The document will be reviewed throughout the life cycle of the project, and if it is determined that a function has been missed, the document will be updated accordingly.
The functional decomposition live document can be found here.
PurposeBenchmarking was completed to offer the team a view of the products on the market that serve a similar functionality to the prototype created. During the benchmarking phase the team was able to identify 12 products (including the prototype created last year) to collect data from.
These products were used to help the team develop ideal ranges in which we would like our new product to function. Many of the products currently on the market served some - but not all of the desired functions that the customer would like to see, and almost all were designed for an in-home restroom rather than the desired public restroom facility we are designing for.
This analysis allowed our team to develop idea ranges for a series of our key design parameters including:
- Weight Capacity: 450-550 Lbs
- Degree of Tilt: No more than 45 degrees
- Vertical Travel Distance: 8-13 Inches
- Total Unit Weight: 20-40 Lbs
- Price to Consumer: No more than $2,000
The benchmarking live document can be found here.
The benchmarking document is controlled by Marlon Naveda and will only be updated if it is determined that there is has been a shortcoming in the range the team has determined appropriate.
As of current, it was determined that the prototype created by the P190011 was the design that most closely meets the needs of the customer, but through analysis it was determined that there are many components of this design that need reworking. Using the benchmarked products in combination with the customer requirements, engineering requirements, and shortcomings of the current system our team was able to develop a series of concepts to meet each of the required system functions.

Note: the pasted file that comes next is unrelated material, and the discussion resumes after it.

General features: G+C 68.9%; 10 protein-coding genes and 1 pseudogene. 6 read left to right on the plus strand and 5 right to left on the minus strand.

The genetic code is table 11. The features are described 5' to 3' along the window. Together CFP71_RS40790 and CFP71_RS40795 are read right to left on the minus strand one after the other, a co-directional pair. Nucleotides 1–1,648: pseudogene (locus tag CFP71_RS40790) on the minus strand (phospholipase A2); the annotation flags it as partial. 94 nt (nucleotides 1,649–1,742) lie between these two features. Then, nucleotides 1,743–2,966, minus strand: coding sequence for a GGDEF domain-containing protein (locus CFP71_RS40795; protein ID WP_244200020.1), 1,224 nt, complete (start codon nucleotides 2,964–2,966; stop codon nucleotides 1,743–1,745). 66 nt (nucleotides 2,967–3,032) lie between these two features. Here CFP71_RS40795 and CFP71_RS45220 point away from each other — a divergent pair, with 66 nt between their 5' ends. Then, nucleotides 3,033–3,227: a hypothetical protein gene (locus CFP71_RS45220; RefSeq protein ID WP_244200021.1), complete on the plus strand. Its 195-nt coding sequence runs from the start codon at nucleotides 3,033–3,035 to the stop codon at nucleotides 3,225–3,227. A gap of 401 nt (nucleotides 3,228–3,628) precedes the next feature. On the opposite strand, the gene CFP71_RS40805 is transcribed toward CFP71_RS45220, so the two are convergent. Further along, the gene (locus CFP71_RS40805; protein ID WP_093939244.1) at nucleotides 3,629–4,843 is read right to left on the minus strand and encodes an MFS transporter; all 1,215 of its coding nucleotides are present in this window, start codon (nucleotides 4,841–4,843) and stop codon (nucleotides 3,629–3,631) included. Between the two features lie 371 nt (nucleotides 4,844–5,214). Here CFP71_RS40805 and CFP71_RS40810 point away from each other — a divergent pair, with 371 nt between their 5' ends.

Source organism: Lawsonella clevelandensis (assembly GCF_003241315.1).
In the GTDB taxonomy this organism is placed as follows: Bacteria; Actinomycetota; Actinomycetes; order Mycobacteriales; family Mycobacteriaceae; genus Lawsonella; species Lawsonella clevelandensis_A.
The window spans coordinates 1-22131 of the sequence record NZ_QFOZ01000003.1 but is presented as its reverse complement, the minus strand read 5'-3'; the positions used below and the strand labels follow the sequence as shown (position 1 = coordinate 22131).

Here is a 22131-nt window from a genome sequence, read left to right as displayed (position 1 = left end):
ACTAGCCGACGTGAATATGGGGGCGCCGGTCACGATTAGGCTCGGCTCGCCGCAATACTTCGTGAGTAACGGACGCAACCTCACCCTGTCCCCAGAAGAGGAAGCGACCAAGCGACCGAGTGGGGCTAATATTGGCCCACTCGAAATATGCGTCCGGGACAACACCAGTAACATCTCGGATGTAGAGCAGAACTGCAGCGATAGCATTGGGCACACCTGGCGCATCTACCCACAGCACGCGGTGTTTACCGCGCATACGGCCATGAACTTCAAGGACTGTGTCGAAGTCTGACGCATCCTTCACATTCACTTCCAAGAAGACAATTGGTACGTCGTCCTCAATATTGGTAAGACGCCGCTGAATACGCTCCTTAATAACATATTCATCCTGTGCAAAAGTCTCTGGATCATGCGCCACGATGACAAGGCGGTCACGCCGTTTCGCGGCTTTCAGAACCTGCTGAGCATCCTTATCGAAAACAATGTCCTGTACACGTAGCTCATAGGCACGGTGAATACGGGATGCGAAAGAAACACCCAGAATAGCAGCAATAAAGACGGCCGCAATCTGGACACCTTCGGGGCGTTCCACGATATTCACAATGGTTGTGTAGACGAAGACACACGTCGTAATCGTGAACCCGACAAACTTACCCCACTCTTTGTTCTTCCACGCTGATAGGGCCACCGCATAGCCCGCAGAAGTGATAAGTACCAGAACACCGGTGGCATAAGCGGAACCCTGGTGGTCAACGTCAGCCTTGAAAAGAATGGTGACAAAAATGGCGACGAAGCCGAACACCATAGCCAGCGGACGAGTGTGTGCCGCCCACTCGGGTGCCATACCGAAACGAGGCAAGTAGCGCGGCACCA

Tools used to Develop Concetps
- Function Decomposition: As mentioned before under our "Functional Decomposition" section, the team was able to develop a list of functions that we want our product to accomplish. Those functions were then broken down into separate sub-functions, which gave birth to our functional decomposition function tree, which can once again be viewed here.
- Results of Benchmarking: Our initial benchmarking analysis involved each team member conducting research on various products whose functions are comparable to our prototype. The next step had the team think of a set of desired ranges for each benchmarking parameter. These results can be viewed here.
- Analysis and Prototyping: The team visited the current prototype to identify shortcomings, strengths, and dimensions.
Current Prototype Shortcomings
On Tuesday, September 24th, 2019 the team decided to go directly to the livability lab during class time. The purpose of this visit was to gain as much information on the current state of the prototype. How many issues exist with this most recent design? What are these issues and how can they be resolved? By making observations and conducting some light testing, the team was able to obtain a good idea of which functions/sub-functions and components might require re-design or any modification. The list of shortcoming that exist with the prototype can be seen below:
- The hydraulic cylinders stick and are unable to move whenever they are fully compressed and at the lowest height.
- The lever that adjusts the occupant's height is extremely loose and detaches itself with minimal required force.
- The bar that is attached to the rear side of the prototype becomes loose when the frame is raised.